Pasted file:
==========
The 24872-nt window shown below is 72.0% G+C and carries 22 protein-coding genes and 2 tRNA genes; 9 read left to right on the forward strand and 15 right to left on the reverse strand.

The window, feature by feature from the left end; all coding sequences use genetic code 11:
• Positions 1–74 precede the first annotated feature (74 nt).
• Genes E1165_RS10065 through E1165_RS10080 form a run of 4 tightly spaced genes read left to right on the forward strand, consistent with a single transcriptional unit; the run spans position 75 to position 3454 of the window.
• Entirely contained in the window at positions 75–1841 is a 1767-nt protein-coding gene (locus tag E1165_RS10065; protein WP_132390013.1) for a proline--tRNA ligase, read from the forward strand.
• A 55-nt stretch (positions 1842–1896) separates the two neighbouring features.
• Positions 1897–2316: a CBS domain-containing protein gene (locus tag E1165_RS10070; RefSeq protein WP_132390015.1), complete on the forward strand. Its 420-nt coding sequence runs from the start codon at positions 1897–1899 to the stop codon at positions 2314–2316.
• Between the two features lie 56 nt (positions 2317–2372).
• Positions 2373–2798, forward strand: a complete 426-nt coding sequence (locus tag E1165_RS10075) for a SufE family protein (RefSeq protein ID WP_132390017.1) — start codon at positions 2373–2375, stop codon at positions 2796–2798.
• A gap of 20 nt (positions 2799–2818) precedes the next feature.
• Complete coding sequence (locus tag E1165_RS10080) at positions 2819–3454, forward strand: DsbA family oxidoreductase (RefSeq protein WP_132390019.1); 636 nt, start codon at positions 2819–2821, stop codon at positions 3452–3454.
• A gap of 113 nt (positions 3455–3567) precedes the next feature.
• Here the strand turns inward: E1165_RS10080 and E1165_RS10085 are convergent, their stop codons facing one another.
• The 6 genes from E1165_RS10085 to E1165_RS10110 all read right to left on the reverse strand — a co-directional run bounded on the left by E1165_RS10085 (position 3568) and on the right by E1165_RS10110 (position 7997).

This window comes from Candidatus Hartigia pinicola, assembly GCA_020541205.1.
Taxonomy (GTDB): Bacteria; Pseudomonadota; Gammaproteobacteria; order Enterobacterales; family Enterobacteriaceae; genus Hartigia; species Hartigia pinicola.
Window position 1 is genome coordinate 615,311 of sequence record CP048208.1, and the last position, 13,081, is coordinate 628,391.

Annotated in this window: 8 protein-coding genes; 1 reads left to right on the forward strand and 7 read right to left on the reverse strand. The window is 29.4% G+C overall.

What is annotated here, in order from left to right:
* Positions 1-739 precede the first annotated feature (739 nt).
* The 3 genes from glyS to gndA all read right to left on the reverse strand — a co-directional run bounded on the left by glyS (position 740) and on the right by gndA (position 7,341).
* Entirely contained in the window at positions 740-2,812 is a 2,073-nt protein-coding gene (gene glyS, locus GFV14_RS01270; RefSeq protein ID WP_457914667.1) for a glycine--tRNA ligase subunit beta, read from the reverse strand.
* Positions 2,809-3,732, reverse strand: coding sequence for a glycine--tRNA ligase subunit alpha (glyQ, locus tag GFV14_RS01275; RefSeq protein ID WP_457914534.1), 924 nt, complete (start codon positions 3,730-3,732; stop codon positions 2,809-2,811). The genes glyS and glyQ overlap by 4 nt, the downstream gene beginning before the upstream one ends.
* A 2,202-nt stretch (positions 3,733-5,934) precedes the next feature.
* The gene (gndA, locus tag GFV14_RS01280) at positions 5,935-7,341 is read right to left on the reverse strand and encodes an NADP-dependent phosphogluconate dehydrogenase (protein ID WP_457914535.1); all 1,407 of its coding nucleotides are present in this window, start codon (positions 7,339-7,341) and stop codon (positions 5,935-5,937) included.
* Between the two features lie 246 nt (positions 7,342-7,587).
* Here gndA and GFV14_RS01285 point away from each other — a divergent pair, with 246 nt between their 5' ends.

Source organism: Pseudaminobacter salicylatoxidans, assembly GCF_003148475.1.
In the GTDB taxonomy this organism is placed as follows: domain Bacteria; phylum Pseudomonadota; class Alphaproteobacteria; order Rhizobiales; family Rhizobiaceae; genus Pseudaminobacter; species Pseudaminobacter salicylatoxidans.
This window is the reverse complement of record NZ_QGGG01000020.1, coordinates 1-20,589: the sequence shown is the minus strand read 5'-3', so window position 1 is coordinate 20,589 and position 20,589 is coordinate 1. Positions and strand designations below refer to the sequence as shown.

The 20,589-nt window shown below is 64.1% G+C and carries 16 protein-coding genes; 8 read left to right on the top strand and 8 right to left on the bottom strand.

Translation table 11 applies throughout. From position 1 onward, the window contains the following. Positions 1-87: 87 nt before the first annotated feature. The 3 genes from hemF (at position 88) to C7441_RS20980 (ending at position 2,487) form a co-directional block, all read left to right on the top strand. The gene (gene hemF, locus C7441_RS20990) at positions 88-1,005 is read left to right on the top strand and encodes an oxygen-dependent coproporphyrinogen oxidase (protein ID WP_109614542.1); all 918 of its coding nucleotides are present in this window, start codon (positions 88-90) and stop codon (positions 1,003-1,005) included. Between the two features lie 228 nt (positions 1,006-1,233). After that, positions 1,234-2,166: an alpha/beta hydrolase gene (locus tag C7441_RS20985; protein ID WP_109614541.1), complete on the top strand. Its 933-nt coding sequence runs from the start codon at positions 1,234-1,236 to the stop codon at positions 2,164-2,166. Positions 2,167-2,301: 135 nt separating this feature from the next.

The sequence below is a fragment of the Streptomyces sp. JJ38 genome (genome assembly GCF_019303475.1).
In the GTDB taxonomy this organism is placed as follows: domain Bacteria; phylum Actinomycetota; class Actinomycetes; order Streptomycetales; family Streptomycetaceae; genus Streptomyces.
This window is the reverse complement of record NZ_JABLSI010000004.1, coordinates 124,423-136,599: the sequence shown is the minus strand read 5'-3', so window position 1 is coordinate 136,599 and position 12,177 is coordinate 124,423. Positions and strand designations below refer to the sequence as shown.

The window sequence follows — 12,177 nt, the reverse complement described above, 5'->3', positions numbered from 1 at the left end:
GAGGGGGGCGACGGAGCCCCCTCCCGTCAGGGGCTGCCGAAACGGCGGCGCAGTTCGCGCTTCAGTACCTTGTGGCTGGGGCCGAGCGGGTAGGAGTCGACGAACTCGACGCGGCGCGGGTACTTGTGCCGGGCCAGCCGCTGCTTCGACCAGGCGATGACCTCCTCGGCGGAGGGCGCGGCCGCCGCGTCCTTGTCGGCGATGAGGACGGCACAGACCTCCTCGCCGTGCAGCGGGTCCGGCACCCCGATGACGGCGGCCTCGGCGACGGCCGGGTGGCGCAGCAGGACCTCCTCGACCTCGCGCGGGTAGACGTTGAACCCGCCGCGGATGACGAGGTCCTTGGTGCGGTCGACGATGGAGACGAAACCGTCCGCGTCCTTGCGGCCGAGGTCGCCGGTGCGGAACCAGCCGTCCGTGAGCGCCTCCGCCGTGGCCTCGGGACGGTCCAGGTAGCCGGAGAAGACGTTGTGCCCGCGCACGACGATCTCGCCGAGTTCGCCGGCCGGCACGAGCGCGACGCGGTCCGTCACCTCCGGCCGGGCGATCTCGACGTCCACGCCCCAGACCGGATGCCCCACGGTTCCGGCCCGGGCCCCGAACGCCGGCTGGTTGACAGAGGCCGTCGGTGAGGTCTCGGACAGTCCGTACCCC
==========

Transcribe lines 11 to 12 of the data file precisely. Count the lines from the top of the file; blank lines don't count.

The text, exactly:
• Complete coding sequence (locus tag E1165_RS10080) at positions 2819–3454, forward strand: DsbA family oxidoreductase (RefSeq protein WP_132390019.1); 636 nt, start codon at positions 2819–2821, stop codon at positions 3452–3454.
• A gap of 113 nt (positions 3455–3567) precedes the next feature.